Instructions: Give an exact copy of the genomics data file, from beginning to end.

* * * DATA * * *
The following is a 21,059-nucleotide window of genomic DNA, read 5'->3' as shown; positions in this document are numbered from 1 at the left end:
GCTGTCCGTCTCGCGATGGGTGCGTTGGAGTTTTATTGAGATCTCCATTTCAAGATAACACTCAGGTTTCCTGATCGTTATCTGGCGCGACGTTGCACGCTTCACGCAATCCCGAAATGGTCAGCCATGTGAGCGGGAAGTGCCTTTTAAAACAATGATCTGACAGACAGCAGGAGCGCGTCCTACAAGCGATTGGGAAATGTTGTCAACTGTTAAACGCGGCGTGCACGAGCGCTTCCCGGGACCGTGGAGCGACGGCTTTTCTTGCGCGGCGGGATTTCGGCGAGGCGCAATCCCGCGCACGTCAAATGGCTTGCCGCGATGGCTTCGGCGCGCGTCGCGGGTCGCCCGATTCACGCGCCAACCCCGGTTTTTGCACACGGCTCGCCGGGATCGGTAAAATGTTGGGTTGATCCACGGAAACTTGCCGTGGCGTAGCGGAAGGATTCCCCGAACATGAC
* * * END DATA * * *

The following is a 21,059-nucleotide window of genomic DNA, read 5'->3' as shown; positions in this document are numbered from 1 at the left end:
GCTGTCCGTCTCGCGATGGGTGCGTTGGAGTTTTATTGAGATCTCCATTTCAAGATAACACTCAGGTTTCCTGATCGTTATCTGGCGCGACGTTGCACGCTTCACGCAATCCCGAAATGGTCAGCCATGTGAGCGGGAAGTGCCTTTTAAAACAATGATCTGACAGACAGCAGGAGCGCGTCCTACAAGCGATTGGGAAATGTTGTCAACTGTTAAACGCGGCGTGCACGAGCGCTTCCCGGGACCGTGGAGCGACGGCTTTTCTTGCGCGGCGGGATTTCGGCGAGGCGCAATCCCGCGCACGTCAAATGGCTTGCCGCGATGGCTTCGGCGCGCGTCGCGGGTCGCCCGATTCACGCGCCAACCCCGGTTTTTGCACACGGCTCGCCGGGATCGGTAAAATGTTGGGTTGATCCACGGAAACTTGCCGTGGCGTAGCGGAAGGATTCCCCGAACATGAC